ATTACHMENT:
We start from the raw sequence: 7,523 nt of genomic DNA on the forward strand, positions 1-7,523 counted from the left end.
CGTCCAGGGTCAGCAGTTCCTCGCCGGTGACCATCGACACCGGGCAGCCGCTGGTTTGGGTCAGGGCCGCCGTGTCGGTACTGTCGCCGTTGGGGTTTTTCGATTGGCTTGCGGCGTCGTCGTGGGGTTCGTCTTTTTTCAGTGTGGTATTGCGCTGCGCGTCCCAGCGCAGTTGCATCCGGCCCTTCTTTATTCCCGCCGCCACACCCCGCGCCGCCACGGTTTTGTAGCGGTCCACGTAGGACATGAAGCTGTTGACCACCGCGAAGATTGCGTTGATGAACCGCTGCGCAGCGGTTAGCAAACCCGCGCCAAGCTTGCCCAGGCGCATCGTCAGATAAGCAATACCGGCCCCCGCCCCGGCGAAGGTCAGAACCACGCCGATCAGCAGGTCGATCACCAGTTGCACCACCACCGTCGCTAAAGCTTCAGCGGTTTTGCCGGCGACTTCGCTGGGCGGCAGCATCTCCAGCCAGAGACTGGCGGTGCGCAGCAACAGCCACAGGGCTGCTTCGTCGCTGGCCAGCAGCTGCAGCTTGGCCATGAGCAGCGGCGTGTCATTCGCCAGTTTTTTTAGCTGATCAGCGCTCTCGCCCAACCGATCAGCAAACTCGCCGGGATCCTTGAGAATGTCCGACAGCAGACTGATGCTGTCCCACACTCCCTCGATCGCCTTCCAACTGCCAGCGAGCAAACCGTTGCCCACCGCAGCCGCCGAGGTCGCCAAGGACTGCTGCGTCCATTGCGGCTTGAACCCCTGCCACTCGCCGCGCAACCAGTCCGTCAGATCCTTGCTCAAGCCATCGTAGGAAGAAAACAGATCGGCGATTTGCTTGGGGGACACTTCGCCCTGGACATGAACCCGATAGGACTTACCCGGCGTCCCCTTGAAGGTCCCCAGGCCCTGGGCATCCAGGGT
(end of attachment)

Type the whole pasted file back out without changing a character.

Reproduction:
We start from the raw sequence: 7,523 nt of genomic DNA on the forward strand, positions 1-7,523 counted from the left end.
CGTCCAGGGTCAGCAGTTCCTCGCCGGTGACCATCGACACCGGGCAGCCGCTGGTTTGGGTCAGGGCCGCCGTGTCGGTACTGTCGCCGTTGGGGTTTTTCGATTGGCTTGCGGCGTCGTCGTGGGGTTCGTCTTTTTTCAGTGTGGTATTGCGCTGCGCGTCCCAGCGCAGTTGCATCCGGCCCTTCTTTATTCCCGCCGCCACACCCCGCGCCGCCACGGTTTTGTAGCGGTCCACGTAGGACATGAAGCTGTTGACCACCGCGAAGATTGCGTTGATGAACCGCTGCGCAGCGGTTAGCAAACCCGCGCCAAGCTTGCCCAGGCGCATCGTCAGATAAGCAATACCGGCCCCCGCCCCGGCGAAGGTCAGAACCACGCCGATCAGCAGGTCGATCACCAGTTGCACCACCACCGTCGCTAAAGCTTCAGCGGTTTTGCCGGCGACTTCGCTGGGCGGCAGCATCTCCAGCCAGAGACTGGCGGTGCGCAGCAACAGCCACAGGGCTGCTTCGTCGCTGGCCAGCAGCTGCAGCTTGGCCATGAGCAGCGGCGTGTCATTCGCCAGTTTTTTTAGCTGATCAGCGCTCTCGCCCAACCGATCAGCAAACTCGCCGGGATCCTTGAGAATGTCCGACAGCAGACTGATGCTGTCCCACACTCCCTCGATCGCCTTCCAACTGCCAGCGAGCAAACCGTTGCCCACCGCAGCCGCCGAGGTCGCCAAGGACTGCTGCGTCCATTGCGGCTTGAACCCCTGCCACTCGCCGCGCAACCAGTCCGTCAGATCCTTGCTCAAGCCATCGTAGGAAGAAAACAGATCGGCGATTTGCTTGGGGGACACTTCGCCCTGGACATGAACCCGATAGGACTTACCCGGCGTCCCCTTGAAGGTCCCCAGGCCCTGGGCATCCAGGGT